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You’re probably dealing with ADHD time blindness if you’re constantly feeling like you’re always behind. Even though you probably create elaborate to-do lists and calendars, they often go ignored until it’s time to plan again. You most likely also struggle with time management and feel like you’re always running out of time. Sound familiar?
If that’s you, then keep reading, because I have some tips and tricks for managing your time when you have ADHD. I’ve been there, and I know how frustrating it can be. But with a little effort and some externalizing techniques, you can start to improve your connection to time and get more done.
The Problem With ADHD Time Blindness
I am really good at creating to-do lists. I’m here every week planning publicly in earnest with the greatest intention to follow through on my plans, but it never seems to go “as planned”… pun intended.
Why is that? Well, there are a few reasons, some of which are being human and others that are more related to being an ADHD human. And I say that with the deepest compassion for myself. I know I want to do stuff, it’s just that there’s this gap between intention and activation, and it’s like a black hole in my brain. Time just seems to go like that, and then it’s already the end of the week, and my to-dos are nowhere near “to done”.
ADHD Time Management Requires Attention Management
The first roadblock I uncovered was that “time management requires attention management,” which is something “the royal we” (as in you, me and our ADHD) struggle with. Whether your attention is hyperfixed on something or busy ruminating on some past transgression, it’s not focused on time passing. We’re just not aware of it, and thus – we have the black hole where all my to-do’s go to die.
The other issue I uncovered was temporal discounting. This is not an ADHD exclusive issue, but as you can imagine, we’re pros at it. What is temporal discounting? That’s when we discount the value of something just because it’s in the future and not “now”. It’s hard for us to feel the weight of our future experience or selves because we’re so fixated on the “now”. If you’ve never heard the saying before, Russell Barkley coined the term of ADHD time perception options as “Now or Not Now”.
Our connection to the now is really strong. It’s hard to feel what our future selves will want or need, so things like funding retirement, staying consistent with exercise, and choosing a salad over a burger and fries are tough.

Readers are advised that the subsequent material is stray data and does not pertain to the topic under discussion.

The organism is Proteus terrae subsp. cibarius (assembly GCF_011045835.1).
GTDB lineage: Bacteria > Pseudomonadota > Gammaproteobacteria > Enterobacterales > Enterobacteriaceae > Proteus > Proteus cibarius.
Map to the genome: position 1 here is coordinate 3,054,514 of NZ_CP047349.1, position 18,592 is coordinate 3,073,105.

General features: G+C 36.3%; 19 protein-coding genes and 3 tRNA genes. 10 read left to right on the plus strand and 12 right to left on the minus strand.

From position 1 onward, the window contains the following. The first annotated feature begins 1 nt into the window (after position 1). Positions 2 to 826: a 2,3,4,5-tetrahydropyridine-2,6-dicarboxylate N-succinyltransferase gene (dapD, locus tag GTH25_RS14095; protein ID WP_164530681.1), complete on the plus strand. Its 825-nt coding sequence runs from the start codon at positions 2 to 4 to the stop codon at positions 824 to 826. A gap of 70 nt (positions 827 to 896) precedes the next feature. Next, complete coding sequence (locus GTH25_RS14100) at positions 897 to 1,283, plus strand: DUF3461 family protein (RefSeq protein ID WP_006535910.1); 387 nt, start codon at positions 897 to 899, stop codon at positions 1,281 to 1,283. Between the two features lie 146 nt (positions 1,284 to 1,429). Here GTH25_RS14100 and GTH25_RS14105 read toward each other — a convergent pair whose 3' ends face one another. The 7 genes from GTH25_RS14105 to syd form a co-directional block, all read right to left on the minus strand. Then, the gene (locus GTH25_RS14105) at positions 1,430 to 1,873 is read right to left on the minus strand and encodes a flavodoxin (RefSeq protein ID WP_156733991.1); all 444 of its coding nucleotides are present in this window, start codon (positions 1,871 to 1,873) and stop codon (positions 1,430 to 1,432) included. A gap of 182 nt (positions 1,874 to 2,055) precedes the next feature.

How to Manage Your Time with ADHD
The first step is to accept that your brain is really fast, but it has faulty breaks (exec function). So, on a good day, it might have a cheeky mind of its own, but on a bad day where you haven’t slept, and you’re out of meds, your brain can act like a drunk toddler with a knife. So it’s up to you to be prepared to outsmart it no matter what.
Externalize Your Time
When it comes to time management, you don’t want to assume you’ll just be conscious of time. Instead, you need obnoxious reminders that you won’t ignore. Alexa, your phone, timers on your computer, or just a standard egg timer.
Externalizing your time is only half the battle. The other side of this time blindness issue is that we don’t understand how long things take because we aren’t aware of time. That’s when time tracking comes in. This is going to feel extreme, and you probably won’t do it, but I did it, and it was mind-blowing.
Try this Time Tracking Experiment
Write down three large tasks you do every day. Like getting ready, getting your child ready, or taking your child to school. Write down how long you think each thing takes. Now tomorrow, have a timer, a piece of paper, and a pen sitting waiting where you get ready. Start the timer, get ready, stop the timer, record your results. Rinse, repeat.
Let me tell you something – when you realize how long things actually take, you will be amazed that you’re able to do as much as you do in a day.
Find a Calendaring System That Works for You
When it comes to following a calendar, you’ve got to find what works for you. I have ambient reminders, like Alexa, telling me that I have a 2 pm call. My anxiety and people-pleasing tendencies also take me to a level of neurotic time checking to ensure I don’t miss an appointment, hence the reason why appointments give me anxiety… but I digress.
I’m also a tactile person, so in addition to my weekly calendar spread of to-dos in Notion and having a view of my calendar right below it, I also take the time to write out my appointments and key to-dos on a paper planner as well, every morning. It’s just another way of making it stick in my brain.
The key to finding a calendaring system that works for you is going to take some exploring, but fortunately, there are so many options out there that you will likely find the right system for yourself.
Managing ADHD Time Blindness is not easy, but it is possible.
By externalizing your time, accepting your brain’s limitations, and finding a calendaring system that works for you, you can start to improve your connection to time and get more done.
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